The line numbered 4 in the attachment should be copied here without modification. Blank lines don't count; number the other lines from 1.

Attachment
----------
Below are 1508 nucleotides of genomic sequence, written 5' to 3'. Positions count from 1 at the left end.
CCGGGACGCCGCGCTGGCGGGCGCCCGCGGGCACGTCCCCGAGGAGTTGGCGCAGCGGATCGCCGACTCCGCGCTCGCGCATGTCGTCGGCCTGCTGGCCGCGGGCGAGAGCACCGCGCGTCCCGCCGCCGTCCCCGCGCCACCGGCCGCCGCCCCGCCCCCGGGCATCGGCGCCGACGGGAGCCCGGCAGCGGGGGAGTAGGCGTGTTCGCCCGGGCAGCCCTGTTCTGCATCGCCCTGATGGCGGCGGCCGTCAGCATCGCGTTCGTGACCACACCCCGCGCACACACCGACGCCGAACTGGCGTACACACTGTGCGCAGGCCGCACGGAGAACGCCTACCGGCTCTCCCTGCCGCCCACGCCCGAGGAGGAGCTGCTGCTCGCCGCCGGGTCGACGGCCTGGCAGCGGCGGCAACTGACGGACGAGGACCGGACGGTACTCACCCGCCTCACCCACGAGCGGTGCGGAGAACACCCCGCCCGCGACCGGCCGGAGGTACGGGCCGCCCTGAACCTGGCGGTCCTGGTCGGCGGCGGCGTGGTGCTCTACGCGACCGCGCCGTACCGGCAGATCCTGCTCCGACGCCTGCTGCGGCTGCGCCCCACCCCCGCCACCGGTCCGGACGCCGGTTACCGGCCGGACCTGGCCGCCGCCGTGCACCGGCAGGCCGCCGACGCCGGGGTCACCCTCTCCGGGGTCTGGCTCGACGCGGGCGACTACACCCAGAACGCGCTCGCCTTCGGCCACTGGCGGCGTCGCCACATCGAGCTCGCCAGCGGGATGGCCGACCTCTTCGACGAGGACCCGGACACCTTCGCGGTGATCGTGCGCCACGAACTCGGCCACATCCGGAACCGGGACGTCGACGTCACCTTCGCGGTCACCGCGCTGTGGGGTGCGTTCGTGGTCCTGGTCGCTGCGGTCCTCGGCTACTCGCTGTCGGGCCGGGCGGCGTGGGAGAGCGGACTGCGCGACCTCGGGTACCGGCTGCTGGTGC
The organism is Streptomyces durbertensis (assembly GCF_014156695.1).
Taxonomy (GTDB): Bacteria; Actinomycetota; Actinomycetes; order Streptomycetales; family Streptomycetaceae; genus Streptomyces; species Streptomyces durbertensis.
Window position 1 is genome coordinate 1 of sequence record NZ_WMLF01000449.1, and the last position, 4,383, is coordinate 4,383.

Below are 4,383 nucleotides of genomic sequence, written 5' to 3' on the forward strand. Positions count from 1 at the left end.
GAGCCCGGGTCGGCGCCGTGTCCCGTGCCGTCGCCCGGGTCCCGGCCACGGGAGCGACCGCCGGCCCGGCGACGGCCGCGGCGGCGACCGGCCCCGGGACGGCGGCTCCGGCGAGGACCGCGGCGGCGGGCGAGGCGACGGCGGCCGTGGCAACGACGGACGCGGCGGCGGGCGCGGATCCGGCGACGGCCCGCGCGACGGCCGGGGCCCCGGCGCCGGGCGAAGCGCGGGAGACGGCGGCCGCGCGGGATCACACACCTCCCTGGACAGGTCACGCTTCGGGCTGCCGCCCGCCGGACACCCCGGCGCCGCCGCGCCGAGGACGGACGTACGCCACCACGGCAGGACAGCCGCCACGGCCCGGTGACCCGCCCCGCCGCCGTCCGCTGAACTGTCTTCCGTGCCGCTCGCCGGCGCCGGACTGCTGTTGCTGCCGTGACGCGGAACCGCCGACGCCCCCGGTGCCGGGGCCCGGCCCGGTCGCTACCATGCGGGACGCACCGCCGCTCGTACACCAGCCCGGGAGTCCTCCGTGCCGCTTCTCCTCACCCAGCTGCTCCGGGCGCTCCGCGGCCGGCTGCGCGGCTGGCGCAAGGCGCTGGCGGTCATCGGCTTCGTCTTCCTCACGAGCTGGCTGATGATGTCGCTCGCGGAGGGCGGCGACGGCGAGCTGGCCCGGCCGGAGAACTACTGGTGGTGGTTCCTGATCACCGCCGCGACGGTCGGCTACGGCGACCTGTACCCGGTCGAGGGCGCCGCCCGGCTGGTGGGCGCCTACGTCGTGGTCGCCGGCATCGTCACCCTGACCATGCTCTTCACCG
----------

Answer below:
Taxonomy (GTDB): Bacteria; Actinomycetota; Actinomycetes; order Streptomycetales; family Streptomycetaceae; genus Streptomyces; species Streptomyces durbertensis.